Science and Technology
Grade 5: Earth and Space Systems: Weather
Overall Expectations
•demonstrate an understanding of the major climatic factors and patterns associated with weather;
•investigate the major climatic factors associated with weather, and design, construct, and test a variety of instruments for recording various features of the weather;
•examine how weather forecasts influence decisions concerning human activity and how humans have adapted to a variety of weather conditions.         
Specific Expectations
Understanding Basic Concepts        
•explain the difference between weather and climate and the factors that influence both of these systems (e.g., temperature, moisture, wind, air pressure, the sun);        
•recognize large-scale and local weather systems (e.g., fronts, air masses, storms);        
•predict local weather patterns using data from their own observations of weather and from weather reports;        
•explain the formation of clouds and the effects of different cloud formations on weather and climate (e.g., create a model of a cloud in a jar and relate it to the water cycle; describe the relationship between the formation of cumulonimbus clouds and thunderstorms);        
•describe the water cycle in terms of evaporation, condensation, and precipitation;        
•identify patterns in air movement (e.g., low pressure and high pressure);        
•describe the ways in which energy from the sun affects weather conditions (e.g., evaporation of water results in condensation, which in turn results in precipitation);        
•identify the effects of air pressure (e.g., low pressure air masses are associated with mild temperature and create conditions that cause storms or clouds; high pressure air masses are cooler and are often associated with clear weather conditions);        
•compare outdoor air movement with indoor air movement (e.g., as hot air rises, cold air takes its place; the warmest rooms in a house are usually the upstairs bedrooms).         
Developing Skills of Inquiry, Design, and Communication        
•design, construct, and test a variety of weather instruments (e.g., weather vane, anemometer, rain gauge, wind sock, hygrometer);        
•formulate questions about and identify needs and problems related to objects and events in the environment, and explore possible answers and solutions (e.g., test a variety of fabrics for their waterproofing or insulating properties);        
•plan investigations for some of these answers and solutions, identifying variables that need to be held constant to ensure a fair test and identifying criteria for assessing solutions;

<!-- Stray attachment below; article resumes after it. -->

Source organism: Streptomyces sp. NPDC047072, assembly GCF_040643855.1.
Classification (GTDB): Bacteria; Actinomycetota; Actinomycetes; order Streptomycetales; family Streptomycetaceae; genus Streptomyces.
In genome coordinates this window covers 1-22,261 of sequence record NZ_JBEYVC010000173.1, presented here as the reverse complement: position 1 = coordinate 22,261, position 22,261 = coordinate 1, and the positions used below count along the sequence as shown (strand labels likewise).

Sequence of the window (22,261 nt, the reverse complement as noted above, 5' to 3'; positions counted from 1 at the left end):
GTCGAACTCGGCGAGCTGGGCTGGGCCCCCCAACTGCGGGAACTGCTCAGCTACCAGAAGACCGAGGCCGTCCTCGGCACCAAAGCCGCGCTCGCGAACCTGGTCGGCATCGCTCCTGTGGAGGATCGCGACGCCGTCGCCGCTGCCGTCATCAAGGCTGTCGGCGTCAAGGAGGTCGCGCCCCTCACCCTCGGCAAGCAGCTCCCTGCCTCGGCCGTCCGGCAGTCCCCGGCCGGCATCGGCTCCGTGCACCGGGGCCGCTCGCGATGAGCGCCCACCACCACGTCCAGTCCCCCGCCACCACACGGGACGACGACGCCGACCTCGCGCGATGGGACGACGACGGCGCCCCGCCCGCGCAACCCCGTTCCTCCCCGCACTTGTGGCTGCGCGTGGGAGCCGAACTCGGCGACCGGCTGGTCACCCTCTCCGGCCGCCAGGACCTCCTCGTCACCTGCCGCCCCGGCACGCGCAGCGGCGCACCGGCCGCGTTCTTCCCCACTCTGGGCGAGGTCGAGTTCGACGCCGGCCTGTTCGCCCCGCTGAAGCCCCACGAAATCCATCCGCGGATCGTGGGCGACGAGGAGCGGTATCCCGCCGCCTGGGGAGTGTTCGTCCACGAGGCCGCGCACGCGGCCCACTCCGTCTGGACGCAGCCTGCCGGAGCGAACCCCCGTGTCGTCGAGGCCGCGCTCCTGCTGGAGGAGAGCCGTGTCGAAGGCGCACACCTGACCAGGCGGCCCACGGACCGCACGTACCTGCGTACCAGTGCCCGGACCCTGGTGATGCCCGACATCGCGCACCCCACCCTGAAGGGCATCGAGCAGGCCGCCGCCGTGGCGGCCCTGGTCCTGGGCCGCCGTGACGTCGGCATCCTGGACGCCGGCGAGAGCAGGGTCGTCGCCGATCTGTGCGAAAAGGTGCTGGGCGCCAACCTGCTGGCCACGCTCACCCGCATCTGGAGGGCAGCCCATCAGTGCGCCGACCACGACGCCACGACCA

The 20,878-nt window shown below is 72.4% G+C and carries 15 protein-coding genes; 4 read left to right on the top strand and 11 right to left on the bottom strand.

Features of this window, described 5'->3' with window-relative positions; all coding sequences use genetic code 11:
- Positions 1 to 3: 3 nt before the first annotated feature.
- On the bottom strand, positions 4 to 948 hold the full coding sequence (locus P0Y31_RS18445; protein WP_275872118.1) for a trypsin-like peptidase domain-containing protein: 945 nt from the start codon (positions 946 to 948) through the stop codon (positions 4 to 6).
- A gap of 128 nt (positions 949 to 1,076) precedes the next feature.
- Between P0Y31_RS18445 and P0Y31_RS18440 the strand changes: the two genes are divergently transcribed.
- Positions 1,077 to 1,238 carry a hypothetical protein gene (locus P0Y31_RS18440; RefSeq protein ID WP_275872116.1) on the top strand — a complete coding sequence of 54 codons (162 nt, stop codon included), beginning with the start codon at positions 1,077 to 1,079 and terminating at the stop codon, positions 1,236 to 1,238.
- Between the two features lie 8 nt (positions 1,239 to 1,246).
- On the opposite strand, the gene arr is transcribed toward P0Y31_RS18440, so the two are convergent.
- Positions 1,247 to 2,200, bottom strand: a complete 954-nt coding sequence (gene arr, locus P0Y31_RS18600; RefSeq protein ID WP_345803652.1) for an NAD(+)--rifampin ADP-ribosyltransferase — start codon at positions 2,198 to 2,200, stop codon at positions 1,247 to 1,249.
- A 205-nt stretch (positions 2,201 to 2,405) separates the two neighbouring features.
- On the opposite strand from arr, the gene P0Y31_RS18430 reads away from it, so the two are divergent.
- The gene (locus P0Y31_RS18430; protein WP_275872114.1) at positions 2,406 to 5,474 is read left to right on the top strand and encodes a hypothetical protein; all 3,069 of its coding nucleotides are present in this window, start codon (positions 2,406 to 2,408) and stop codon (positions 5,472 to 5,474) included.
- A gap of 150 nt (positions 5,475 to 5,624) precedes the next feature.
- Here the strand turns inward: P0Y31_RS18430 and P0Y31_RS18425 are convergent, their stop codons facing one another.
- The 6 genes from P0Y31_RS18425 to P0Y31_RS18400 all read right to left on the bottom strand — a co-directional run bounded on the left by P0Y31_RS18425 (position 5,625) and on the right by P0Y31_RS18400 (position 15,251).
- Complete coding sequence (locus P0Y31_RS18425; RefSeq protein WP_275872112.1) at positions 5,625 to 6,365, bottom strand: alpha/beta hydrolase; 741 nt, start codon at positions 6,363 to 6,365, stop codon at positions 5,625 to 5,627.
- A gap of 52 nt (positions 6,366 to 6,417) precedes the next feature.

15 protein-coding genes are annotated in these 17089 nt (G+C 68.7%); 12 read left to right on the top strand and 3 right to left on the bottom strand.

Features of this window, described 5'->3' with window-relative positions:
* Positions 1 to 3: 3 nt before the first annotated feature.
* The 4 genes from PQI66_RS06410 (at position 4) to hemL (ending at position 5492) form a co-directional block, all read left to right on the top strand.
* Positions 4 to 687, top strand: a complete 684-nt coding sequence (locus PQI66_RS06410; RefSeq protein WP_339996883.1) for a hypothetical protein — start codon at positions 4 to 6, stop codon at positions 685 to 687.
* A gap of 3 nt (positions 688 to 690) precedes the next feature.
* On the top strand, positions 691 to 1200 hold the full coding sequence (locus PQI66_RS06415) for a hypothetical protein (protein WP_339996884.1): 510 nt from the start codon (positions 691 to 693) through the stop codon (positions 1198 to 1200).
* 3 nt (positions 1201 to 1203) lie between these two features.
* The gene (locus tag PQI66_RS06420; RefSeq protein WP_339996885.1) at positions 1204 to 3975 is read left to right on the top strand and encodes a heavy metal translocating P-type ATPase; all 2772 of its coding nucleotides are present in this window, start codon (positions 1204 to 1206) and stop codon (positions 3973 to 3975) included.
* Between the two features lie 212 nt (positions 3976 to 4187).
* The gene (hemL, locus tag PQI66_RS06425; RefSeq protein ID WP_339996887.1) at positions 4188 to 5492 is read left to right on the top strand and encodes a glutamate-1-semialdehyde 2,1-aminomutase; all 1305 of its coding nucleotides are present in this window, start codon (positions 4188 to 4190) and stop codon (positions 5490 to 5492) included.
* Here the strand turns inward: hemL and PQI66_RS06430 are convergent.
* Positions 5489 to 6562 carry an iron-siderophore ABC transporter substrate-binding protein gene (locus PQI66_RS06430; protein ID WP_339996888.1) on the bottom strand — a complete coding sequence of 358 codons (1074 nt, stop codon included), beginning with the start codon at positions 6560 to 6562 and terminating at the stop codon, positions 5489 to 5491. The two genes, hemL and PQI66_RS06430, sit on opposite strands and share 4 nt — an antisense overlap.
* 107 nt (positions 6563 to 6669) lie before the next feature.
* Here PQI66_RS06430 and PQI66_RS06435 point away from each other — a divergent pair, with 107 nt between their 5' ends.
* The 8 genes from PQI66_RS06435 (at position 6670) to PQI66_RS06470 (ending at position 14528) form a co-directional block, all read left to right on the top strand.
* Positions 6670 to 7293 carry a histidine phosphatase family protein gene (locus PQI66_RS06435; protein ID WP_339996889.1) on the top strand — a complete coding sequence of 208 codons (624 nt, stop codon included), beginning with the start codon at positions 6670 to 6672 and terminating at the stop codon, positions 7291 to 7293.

•use appropriate vocabulary, including correct science and technology terminology, in describing their investigations and observations (e.g., use terms such as temperature, precipitation, humidity, wind chill factor, barometric pressure, and cloud cover);        
•compile data gathered through investigation in order to record and present results, using tally charts, tables, and labelled graphs produced by hand or with a computer (e.g., record both qualitative and quantitative data from observations of weather over a period of time; accurately use a thermometer to read temperature and record the results);        
•communicate the procedures and results of investigations for specific purposes and to specific audiences, using media works, oral presentations, written notes and descriptions, drawings, and charts (e.g., draw a labelled diagram of the water cycle).         
Relating Science and Technology to the World Outside the School        
•describe ways in which weather conditions affect the activities of humans and other animals (e.g., people refrain from strenuous physical activity in extreme heat; farmers plant crops when the soil is moist; animals hibernate in extreme cold);        
•explain how climatic and weather conditions influence the choice of materials used for building shelters (e.g., bricks are often used for building in cold climates, stone and marble in warmer climates);        
•explain how advances in technology and science have enabled humans to make predictions about the weather (e.g., microwave beams are used to reflect cloud cover; satellite images of the earth allow us to track weather patterns on a larger scale than was previously possible);        
•understand and explain the importance of weather forecasts for people in certain occupations (e.g., farmers, pilots);        
•recognize how the movement of large-scale air masses affects regional weather in Ontario (e.g., high pressure systems from the Arctic are associated with clear and cool weather; Atlantic systems are associated with cloudy skies; Pacific systems are associated with a variety of different weather conditions);        
•explain how weather conditions influence activities and events related to science and technology (e.g., launching the space shuttle).        
Student Name:        
 Expectations: Copyright The Queen's Printer for Ontario, 1998.  Format: Copyright B.Phillips, 1998.